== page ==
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I'd like to do some kind of "search and replace" algorithm which will, in an efficient manner if possible, identify a substring of a string which occurs more than once and replace all occurrences of that substring with a token.

For example, given a string "AbcAdAefgAbijkAblmnAbAb", notice that "A" recurs, so reduce in pass one to "#1bc#1d#1efg#1bijk#1blmn#1b#1b" where #_ is an indexed pattern (we note the patterns in an indexed table), then notice that "#1b" recurs so reduce to "#2c#1d#1efg#2ijk#2lmn#2#2". No more patterns occur in the string so we're done.

I have found some information on "longest common subsequences" and compression algorithms, but nothing that seems to do this. They either are for comparing two string or for getting some kind of storage-optimal result.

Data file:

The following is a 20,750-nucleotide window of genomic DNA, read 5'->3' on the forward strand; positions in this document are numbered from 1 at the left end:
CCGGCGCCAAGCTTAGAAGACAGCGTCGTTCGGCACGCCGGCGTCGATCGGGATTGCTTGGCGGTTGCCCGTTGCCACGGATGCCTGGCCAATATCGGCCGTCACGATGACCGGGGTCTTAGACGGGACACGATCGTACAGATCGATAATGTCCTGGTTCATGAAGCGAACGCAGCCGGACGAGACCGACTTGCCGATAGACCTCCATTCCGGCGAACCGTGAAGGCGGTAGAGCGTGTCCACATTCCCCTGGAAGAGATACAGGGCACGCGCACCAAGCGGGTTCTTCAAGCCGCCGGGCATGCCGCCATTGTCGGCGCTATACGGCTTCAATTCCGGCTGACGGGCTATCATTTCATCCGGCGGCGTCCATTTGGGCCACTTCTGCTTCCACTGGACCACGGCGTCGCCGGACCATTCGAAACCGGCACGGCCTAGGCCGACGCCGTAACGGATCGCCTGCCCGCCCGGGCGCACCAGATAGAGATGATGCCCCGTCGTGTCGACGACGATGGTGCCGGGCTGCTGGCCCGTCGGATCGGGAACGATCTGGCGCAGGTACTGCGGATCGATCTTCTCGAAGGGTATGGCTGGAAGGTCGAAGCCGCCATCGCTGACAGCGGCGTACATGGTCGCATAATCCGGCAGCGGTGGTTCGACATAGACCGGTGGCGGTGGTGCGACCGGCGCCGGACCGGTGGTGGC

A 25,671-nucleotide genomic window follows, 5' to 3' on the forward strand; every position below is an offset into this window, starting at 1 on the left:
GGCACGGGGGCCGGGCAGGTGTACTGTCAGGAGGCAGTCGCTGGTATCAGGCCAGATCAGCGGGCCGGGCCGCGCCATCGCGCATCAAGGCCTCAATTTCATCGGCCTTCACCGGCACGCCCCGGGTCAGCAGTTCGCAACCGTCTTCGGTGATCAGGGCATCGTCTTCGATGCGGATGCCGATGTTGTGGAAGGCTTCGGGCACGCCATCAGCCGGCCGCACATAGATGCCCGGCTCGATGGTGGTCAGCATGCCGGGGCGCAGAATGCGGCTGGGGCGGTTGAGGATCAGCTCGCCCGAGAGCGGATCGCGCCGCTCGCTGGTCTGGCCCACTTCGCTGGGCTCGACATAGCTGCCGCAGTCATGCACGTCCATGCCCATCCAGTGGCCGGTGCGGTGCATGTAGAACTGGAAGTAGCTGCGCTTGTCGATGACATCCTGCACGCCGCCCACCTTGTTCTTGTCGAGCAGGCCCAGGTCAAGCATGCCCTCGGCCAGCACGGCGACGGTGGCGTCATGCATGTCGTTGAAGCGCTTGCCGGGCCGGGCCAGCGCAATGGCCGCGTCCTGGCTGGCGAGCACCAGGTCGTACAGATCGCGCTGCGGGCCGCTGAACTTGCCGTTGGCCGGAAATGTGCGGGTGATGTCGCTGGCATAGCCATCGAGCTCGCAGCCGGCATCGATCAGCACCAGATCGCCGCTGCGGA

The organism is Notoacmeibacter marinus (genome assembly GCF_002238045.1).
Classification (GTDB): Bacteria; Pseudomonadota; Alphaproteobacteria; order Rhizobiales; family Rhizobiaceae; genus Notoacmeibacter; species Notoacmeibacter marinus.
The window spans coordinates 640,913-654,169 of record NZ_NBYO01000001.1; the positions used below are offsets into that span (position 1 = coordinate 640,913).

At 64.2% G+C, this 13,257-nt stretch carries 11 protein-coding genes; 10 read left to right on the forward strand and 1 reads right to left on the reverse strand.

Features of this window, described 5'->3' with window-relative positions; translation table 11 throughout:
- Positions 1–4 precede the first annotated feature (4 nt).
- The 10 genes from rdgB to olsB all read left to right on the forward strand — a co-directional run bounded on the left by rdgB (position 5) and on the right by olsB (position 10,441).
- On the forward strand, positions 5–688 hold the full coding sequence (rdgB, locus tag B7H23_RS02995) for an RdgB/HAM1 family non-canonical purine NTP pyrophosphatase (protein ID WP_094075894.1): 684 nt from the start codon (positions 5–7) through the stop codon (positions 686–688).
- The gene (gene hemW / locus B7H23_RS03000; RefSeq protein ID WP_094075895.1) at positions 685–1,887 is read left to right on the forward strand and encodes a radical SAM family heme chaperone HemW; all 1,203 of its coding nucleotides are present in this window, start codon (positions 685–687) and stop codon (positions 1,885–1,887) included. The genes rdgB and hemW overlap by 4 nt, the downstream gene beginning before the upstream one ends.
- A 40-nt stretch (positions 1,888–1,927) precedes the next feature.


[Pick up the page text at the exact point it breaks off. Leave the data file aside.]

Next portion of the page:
My objective, on the other hand, is to reduce the genome to its "words" instead of "letters". ie, instead of gatcatcgatc I want to see 2c1c2c. I could do some regex afterwards to find things like "#42*#42"; it would be cool to see recurring brackets in dna.

If I could just find that online I would skip doing it myself but I can't see this question answered before in terms I could uncover. To anyone who can point me in the right direction many thanks.

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The byte pair encoding does something pretty close to what you want. Rather than searching directly for the longest repeated string (top-down), each pass of byte pair encoding searches for repeated byte pairs (bottom-up). But eventually it discovers the longest repeated string(*).

  • gatcatcgatc
  • 1=at g1c1cg1c
  • 2=atc g22g2
  • 3=gatc 2=atc 323

As you can see, it has found the longest repeated string "gatc".

(*) byte pair encoding either eventually finds the longest repeated string, or else it stops early after making (2^8 - uniquechars(source) ) substitutions. I suspect it may be possible to tweak byte pair encoding so that the early-stop condition is relaxed a little -- perhaps (2^9 - uniquechars(source) ) or 2^12 or 2^16. Even if that hurts compression performance, perhaps it will give interesting results for applications like yours.

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